2024 Abstracts

The Effect of Accelerated Snowmelt on Carbon Cycling Across a Growing Season


Olivia Vought1* (ovought@umich.edu), Patrick Sorensen2, Hannah Shulman3, Peter Falb1, David Inouye4, Aimée Classen1,5, Stephanie Kivlin3


1University of Michigan, Ann Arbor, MI; 2Lawrence Berkeley National Laboratory, Berkeley, CA; 3University of Tennessee, Knoxville, TN; 4University of Maryland, College Park, MD; 5University of Michigan Biological Station, Pellston, MI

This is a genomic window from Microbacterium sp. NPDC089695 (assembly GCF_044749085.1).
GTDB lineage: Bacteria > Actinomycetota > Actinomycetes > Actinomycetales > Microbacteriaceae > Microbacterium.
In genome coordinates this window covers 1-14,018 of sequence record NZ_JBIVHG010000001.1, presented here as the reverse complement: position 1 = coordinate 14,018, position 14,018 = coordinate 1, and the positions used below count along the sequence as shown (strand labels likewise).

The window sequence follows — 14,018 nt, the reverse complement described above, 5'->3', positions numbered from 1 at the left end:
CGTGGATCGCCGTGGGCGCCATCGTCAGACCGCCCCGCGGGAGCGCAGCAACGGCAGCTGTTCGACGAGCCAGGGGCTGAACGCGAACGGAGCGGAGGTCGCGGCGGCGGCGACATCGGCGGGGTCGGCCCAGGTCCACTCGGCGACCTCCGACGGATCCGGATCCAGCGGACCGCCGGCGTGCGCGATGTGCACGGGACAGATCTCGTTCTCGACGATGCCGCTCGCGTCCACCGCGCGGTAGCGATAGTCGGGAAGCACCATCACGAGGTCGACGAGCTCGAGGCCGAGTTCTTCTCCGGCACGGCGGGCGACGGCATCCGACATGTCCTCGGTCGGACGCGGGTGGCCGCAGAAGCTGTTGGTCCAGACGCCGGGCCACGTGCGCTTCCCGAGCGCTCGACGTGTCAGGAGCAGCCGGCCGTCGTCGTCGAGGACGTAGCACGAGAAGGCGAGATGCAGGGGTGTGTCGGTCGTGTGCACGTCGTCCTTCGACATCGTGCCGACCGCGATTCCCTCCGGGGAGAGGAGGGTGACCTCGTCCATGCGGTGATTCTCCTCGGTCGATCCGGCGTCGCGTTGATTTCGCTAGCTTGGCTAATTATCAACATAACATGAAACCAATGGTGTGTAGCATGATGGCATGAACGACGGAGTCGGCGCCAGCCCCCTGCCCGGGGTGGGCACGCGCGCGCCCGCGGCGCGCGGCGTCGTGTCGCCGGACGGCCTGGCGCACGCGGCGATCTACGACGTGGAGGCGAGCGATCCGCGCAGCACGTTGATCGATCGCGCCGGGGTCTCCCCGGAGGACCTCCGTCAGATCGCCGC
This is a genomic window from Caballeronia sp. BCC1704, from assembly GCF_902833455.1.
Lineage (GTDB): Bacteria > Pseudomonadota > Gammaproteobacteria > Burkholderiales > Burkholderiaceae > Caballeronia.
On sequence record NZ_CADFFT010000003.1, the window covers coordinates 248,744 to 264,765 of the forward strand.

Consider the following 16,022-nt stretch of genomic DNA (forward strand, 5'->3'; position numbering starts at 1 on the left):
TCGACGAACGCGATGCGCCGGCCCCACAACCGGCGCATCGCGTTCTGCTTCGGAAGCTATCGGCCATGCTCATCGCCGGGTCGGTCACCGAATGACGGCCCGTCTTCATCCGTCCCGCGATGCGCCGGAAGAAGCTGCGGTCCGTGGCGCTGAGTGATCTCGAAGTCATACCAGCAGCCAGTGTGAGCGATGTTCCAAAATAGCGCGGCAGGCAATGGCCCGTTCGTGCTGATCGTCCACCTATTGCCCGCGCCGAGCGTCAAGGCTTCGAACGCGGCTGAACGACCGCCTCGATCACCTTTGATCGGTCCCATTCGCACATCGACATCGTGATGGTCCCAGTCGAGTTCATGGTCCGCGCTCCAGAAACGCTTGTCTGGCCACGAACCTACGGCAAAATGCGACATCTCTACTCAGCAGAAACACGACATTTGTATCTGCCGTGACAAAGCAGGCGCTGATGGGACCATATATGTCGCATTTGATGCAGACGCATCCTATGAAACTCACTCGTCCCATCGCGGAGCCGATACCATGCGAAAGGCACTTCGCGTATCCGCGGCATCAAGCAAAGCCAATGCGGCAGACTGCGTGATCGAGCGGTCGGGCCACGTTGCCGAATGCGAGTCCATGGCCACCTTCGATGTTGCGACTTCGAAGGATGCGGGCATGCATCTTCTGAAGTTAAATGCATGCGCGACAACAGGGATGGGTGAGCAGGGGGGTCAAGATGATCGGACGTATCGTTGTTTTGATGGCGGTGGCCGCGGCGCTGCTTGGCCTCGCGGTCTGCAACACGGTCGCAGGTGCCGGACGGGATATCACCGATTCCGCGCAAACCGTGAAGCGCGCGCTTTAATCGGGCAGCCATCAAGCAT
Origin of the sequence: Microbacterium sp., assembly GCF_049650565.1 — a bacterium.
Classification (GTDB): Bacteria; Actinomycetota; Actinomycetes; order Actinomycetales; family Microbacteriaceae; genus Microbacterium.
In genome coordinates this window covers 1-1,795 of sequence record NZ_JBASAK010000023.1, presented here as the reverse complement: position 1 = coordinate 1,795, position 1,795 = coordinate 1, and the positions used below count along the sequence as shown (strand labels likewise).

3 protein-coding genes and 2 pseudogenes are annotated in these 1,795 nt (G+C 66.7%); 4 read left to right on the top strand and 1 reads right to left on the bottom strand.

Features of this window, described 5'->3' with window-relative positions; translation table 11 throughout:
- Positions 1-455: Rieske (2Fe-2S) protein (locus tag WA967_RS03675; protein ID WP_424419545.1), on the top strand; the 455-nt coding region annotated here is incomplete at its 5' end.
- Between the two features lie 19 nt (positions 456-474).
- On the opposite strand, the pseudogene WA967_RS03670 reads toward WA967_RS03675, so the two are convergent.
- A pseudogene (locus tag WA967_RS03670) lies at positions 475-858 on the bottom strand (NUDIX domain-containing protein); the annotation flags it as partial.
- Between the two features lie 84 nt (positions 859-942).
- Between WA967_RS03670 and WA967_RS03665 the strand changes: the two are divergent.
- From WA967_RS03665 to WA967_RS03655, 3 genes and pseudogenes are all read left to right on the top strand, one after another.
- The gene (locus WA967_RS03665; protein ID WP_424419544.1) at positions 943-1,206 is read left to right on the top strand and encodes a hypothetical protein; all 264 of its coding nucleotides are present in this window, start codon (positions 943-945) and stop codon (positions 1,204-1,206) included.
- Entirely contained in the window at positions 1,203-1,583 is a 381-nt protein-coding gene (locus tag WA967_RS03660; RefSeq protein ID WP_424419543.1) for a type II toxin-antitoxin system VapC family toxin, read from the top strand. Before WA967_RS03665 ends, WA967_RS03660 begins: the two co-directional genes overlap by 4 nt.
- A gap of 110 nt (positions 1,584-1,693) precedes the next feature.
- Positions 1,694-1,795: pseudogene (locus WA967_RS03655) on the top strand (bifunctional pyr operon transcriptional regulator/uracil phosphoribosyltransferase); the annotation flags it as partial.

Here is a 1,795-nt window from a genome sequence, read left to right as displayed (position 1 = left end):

Climate change impacts snowmelt timing, which has cascading effects on ecosystems. Earlier snowmelt can lengthen the growing season of plants or shift plant phenology to earlier in the year but maintain the same season length. The team explored how an accelerated snowmelt date of approximately two weeks impacted the ecosystem respiration, production, and plant biomass in a montane meadow ecosystem over the growing season. Researchers measured NEE (net ecosystem exchange), GPP (gross primary productivity), ER (ecosystem respiration), shrub biomass, graminoid biomass, forb biomass, air temperature, and soil moisture biweekly in five early snowmelt and five control plots from early June to mid-August 2023. The team found that an earlier snowmelt date impacts the productivity of plants by shifting the growing season earlier in the year. However, early snowmelt does not affect overall net ecosystem exchange, as ecosystem respiration remains unchanged. Using a Bayesian model, researchers found that with earlier snowmelt, gross primary productivity is limited by soil moisture more than in control plots, and the negative effect of drought increases as the growing season progresses. Surprisingly, it was found that an earlier snowmelt date did not significantly affect the plant biomass of any functional group (all long-lived perennials). However, the impact of an earlier snowmelt date on the relative abundance of each plant species could explain the shift in plant productivity. As winters become warmer and snowmelt advances, plant productivity will shift to earlier in the growing season and be limited by decreased soil moisture. Consequences of altered plant phenology on other ecosystem components, including associations with belowground mutualists and nutrient retention in soils, are the targets for the remainder of this grant. This data will allow the team to model the relative importance of abiotic conditions, aboveground, and belowground biota on carbon cycling throughout the growing season in response to accelerated snowmelt.